March 9, 2016

Taking Chesapeake to New Home

By Phyllis Bonfield

Bayside yard at the Chesapeake

Bayside yard at the Chesapeake

Our home at the Chesapeake was situated on a hill that contributed to issues with stormwater runoff and cliff erosion. Once we settled fulltime at the Bay, we worked to keep water away from the top of the cliff. We built a berm in the front yard with underground pipes taking water to a culvert beside our property. We also planted trees, bushes, groundcover and perennials in the front and bayside yard to help absorb ground water.

When FEMA offered us a buyout in 2012, it meant the house would be demolished and the property returned to its natural state. It also meant all the landscaping features we had installed would be destroyed.

Moving to Elkton, Maryland

Moving to Elkton, Maryland

After months of house hunting, we found a home in Elkton, Maryland. I was pleased the 15-year-old house lacked real landscaping. It had only basic foundation plants. It gave us a clean slate to plan how the outside of the house would look. We fenced the backyard to protect our dogs and got to work on a landscaping design.

When we moved from the Chesapeake in July 2012 what we wanted most was to bring the bay with us. Since that was not possible, we took as much of the outdoors as we could.  We brought our hardscape including a small wooden bridge, fountains, decorative rocks and benches. We also brought plants from the yard.

It was a rainy Saturday when a friend came over and helped us dig up many of our trees and bushes. The same ones he had planted for us over a span of eight years. The rain that day mirrored the sadness the three of us were feeling.

We had rented a truck and filled it to overflowing with those bushes, trees, groundcover and perennials. After a full day’s work, my partner climbed in the truck’s cab and drove our plants up Interstate 95 as I followed in the car.

Our new shade garden in Elkton

Our new shade garden in Elkton

A friend from New Jersey who is in the landscape business helped us developed a design for our new yard in Elkton. The plan incorporated plants from the Chesapeake we hoped would survive transplant shock. Fortunately, most are going strong after three years!  We were sad when a Japanese maple and Korean dogwood didn’t make it and had to be replaced.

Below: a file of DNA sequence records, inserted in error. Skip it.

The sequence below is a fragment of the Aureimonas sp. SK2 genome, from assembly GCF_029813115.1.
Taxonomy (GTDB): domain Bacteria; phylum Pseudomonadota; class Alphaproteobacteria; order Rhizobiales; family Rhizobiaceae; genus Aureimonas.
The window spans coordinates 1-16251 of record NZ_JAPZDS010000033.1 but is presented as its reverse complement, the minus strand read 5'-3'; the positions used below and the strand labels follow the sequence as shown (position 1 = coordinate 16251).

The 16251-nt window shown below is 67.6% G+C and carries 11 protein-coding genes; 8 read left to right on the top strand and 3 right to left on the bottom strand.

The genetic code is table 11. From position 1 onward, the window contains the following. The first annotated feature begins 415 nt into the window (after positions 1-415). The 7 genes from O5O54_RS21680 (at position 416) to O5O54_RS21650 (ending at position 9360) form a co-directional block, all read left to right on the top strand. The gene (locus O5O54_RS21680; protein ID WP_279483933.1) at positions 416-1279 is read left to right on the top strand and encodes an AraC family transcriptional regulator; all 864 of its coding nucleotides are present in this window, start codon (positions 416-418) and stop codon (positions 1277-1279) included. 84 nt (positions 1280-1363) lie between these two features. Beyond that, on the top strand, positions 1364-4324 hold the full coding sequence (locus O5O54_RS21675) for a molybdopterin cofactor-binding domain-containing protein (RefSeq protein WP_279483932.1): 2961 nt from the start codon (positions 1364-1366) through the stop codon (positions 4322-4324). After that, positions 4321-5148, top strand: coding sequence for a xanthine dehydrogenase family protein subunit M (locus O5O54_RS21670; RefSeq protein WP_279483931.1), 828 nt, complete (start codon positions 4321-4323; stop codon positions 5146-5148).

For two years after we moved, I spent many hours working in the yard. Now when we go outside, we smile as we see so many of our Chesapeake transplants thriving in our new yard. We take special joy in our two fringe trees, native to Maryland, with their lovely white blossoms in the spring. Other Chesapeake transplants doing well are the many perennials blooming in our shade garden, a blue-flowering chaste tree and nandina in the front, variegated willow bushes, burning bushes and variety of groundcovers in the backyard. We found new homes for our wooden bridge and benches. And this past summer, we installed our large pottery fountain in the backyard.

The Takeaway: Through no fault of our own, we might have to move on. It might be moving on from a special someone or a special something or somewhere. We all know, moving on can be very difficult. What we keep when we move on is our memories and these memories can last a lifetime. I smile when I think about our time at the Chesapeake. So many happy times shared with loved ones and good friends.  So many happy memories.

Let’s start a conversation about a situation or time you had to move and how you handled it. Send me an email. Please provide your name and contact information so I may get in touch for clarification or with a question. I will not print your name. Contact me at [email protected]

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Phyllis Bonfield

About Phyllis Bonfield

Phyllis has been writing for publication since she was an editor on her high school newspaper. After graduating with a degree in journalism, she worked for more than 30 years with educational and not for profit organizations in public relations, marketing, conference planning and development. Prior to her retirement in 2004, Phyllis was the marketing & development manager for a Philadelphia-based regional library resource network. She was in charge of web development, publications, membership recruitment and conference and event planning. Phyllis also served as vice president of public relations for an association serving the financial services industry. She directed an award-winning public awareness campaign in conjunction with the American Red Cross. She was also instrumental in developing a campaign to promote business ethics in America that received front page coverage in USA Today and recognition on CNN, ABC and other national news outlets. After she retired, Phyllis waged a personal PR campaign to curb shoreline erosion at her home on the Chesapeake Bay in Maryland. The project included organizing other shoreline homeowners and Maryland’s elected officials to take on 17 federal, state and local agencies who opposed her property receiving a building permit for revetment. After a two-year effort, she received the first permit on Maryland’s western shore to build a continuous nearshore breakwater. This project paved the way for neighbors to receive similar permits for erosion control. Phyllis has a bachelor of journalism degree from The University of Texas-Austin where she majored in advertising and public relations.